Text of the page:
Lukashenko enlisted Medvedev’s support
On 24 February Presidents of Belarus and Russia, Lukashenka and Medvedev issued a joint statement condemning the economic sanctions implemented by the U.S. and the EU against Belarus.
First of all, this statement should be regarded as Lukashenko’s personal statement. Thereby the President, who is perceived by the Belarusian business environment as the one to be blamed for the sanctions, demonstrates his indispensability in relations with the Kremlin. At the same time, the CES’ promise of support with Lukashenko’s mediation becomes an insurance policy for those businesses and oligarchs, who could be affected by the new economic sanctions.
It is worth to mention that the statement came out not as a result of the efforts undertaken by Lukashenko and his Administration, but rather of lobby by the First Vice-Prime Minister of Belarus Mr. Rumas, who addressed a letter to the leadership of the Eurasian Economic Commission on 15 February requesting for such support. Therefore the reciprocal gesture of the Administration of the Russian President should be considered as a support to the team of the Prime Minister Myasnikovich. Predictably the government’s role in the joint statement has not been mentioned so far.
If Presidential candidate Vladimir Putin signed the statement, it would have been more impressive. However in that case on behalf of Belarus it should have been signed by the Prime Minister Myasnikovich, becoming a dangerous challenge to the domestic influence of President Lukashenko.
Nevertheless, with the efforts of government officials, journalists and experts, the joint statement of Lukashenko and Medvedev was communicated to the Belarusian population as a sign of close friendship between the two presidents and as an evidence of support of President Lukashenko by a strong political and economic partner.
However, the mere appearance of the joint statement at the last moment, at 16:00 on Friday, 24 February, i.e. at the end of the last working day before Monday, 27 February, when a meeting of the Council of the EU is to take place, implies that Belarus assesses the probability of new sanctions as high and is afraid of such outcome.
Yet Minsk has not decided on the "patriots' case" and is attempting to break new grounds in relations with the West. Meanwhile, Brussels is ready to lower cooperation levels with the Belarusian authorities in anticipation of new political prisoners to appear after the trial against former White Legion activists, irrelevant of the charges, either preparation for riots, or creation of illegal armed groups, or any other. Minsk is unlikely to cross the red line in bilateral relations with the West and new political prisoners are unlikely to appear in Belarus.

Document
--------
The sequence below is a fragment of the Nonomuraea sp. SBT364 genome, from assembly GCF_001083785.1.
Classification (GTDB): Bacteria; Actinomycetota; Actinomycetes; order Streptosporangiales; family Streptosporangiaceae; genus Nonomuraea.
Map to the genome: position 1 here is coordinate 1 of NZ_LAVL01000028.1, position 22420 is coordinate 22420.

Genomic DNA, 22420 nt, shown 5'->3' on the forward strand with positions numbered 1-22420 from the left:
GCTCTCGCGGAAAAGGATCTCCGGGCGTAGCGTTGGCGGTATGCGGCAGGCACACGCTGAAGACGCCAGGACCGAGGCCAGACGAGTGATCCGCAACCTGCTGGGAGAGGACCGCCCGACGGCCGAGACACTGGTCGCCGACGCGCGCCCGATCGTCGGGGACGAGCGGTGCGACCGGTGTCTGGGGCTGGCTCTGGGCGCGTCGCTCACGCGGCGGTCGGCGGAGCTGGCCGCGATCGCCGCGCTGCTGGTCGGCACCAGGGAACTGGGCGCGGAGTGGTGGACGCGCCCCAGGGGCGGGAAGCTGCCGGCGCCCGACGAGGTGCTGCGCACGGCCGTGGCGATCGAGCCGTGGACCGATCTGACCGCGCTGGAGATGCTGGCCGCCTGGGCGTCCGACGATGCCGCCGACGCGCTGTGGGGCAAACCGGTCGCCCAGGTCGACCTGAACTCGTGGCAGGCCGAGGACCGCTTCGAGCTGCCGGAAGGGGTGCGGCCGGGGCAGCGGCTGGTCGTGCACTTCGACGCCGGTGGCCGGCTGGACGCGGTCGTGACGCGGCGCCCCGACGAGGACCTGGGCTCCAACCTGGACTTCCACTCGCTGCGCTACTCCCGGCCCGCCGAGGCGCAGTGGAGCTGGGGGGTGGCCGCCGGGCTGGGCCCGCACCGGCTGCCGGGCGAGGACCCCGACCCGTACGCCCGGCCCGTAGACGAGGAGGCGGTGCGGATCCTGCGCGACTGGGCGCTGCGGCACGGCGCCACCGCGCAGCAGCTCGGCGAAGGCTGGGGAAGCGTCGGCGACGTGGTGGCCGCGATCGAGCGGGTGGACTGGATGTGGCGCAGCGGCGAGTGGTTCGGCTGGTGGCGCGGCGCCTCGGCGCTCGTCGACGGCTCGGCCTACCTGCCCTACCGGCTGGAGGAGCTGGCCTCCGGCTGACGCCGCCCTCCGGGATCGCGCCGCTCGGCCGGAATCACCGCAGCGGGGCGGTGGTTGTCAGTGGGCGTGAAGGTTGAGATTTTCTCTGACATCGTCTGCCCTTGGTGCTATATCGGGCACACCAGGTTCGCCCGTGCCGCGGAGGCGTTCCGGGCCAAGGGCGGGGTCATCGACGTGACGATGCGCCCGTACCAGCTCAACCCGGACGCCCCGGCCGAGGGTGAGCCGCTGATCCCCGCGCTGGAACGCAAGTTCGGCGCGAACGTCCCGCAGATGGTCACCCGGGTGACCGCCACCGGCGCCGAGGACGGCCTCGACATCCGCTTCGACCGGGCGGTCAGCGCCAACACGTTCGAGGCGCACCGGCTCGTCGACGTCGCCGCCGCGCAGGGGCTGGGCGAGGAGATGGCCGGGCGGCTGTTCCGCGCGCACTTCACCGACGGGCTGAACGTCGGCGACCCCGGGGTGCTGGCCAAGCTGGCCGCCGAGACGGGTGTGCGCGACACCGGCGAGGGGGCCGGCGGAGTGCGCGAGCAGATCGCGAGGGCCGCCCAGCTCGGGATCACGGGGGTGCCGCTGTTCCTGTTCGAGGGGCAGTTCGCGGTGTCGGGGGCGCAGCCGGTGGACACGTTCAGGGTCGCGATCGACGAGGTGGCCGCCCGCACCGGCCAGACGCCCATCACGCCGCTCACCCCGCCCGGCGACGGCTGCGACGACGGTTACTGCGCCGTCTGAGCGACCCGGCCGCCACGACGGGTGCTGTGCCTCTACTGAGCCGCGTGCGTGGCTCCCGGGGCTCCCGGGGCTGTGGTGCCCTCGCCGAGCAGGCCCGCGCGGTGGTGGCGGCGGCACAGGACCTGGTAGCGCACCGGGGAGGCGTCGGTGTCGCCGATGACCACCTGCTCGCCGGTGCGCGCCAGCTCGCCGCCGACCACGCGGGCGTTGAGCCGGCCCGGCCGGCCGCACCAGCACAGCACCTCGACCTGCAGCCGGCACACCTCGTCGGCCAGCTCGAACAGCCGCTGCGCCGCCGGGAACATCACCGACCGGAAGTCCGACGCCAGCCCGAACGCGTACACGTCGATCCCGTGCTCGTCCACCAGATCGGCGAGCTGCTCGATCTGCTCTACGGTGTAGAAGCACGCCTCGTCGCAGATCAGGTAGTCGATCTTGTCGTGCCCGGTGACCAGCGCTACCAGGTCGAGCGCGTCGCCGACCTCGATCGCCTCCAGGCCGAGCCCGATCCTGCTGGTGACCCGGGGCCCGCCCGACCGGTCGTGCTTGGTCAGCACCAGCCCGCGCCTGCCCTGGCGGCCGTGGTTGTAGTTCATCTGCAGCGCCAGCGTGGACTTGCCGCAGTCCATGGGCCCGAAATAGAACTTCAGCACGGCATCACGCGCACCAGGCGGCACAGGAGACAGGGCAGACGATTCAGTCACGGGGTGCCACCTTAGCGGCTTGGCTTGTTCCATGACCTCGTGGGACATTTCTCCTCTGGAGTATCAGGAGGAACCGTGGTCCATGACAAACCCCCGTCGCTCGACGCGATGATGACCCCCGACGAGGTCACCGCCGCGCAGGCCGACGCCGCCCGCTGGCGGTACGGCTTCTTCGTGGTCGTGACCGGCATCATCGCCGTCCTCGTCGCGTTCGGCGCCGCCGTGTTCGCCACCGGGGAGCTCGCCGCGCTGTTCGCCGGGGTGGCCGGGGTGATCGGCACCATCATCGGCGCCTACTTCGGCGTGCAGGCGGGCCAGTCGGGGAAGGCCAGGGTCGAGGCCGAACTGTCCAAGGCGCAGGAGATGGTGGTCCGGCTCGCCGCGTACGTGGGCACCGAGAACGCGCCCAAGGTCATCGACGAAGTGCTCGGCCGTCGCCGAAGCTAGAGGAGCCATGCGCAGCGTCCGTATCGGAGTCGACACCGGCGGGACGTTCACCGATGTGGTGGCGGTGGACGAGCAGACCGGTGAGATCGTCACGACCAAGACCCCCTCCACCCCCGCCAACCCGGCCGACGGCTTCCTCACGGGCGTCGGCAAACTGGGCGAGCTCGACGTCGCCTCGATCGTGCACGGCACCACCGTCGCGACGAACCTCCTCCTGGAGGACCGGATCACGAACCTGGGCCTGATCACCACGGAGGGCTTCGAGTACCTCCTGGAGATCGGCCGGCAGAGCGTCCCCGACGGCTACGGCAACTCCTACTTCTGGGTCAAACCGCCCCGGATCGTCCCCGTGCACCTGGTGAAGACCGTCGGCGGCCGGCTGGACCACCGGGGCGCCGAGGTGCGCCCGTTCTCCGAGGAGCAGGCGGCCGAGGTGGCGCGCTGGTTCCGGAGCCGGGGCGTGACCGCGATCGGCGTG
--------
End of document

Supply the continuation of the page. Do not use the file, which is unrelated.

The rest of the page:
The harsh clampdown on protests and arrests this spring in Belarus are unlikely to lead to new moves by the European Union, however, the EU would closely monitor ‘some investigations’, including the ‘patriot’s case’ aka the ‘White Legion’ case.
According to human rights defenders, 17 people remain in custody, of which 16 are former members of the White Legion and one supporter of Statkevich-led the Belarusian National Committee, Sergei Kuntsevich. The law enforcement has been releasing former activists of the White Legion and members of the Patriot Club, most likely in order to mitigate criticism from Western capitals. Amid Minsk Dialogue expert conference with the participation of Belarusian and EU officials, the authorities released from custody head of the Bobruisk "Patriot" Club Nikolai Mikhalkov. In addition, the Belarusian leadership expects to ease some tension by demonstrating greater openness to a dialogue with civil society on human rights issues. For instance, for the first time the Belarusian authorities and human rights defenders held consultations on Belarus’ fifth periodic report to the UN Human Rights Committee.
The Belarusian leadership has attempted to mitigate the West’s attitude towards the criminal prosecution against former activists of the "White Legion" by adding charges of creating an ‘illegal armed formation’ to ‘preparing for mass riots’ charges.
Apparently, Minsk also gains from speculations about possible disagreements among the executives - supporters of stronger ties with Russia, and "pro-Western" reformists lead by Foreign Minister Makei. That said, the Presidential Administration and President Lukashenka have full control over the foreign policy agenda and the law enforcement.
Overall, Minsk is determined to develop relations with Western capitals. The Belarusian authorities are likely to take controversial actions, i.e. to demonstrate the desire for liberalization in some areas and occasionally tighten repressions against the opponents, however without creating new political prisoners.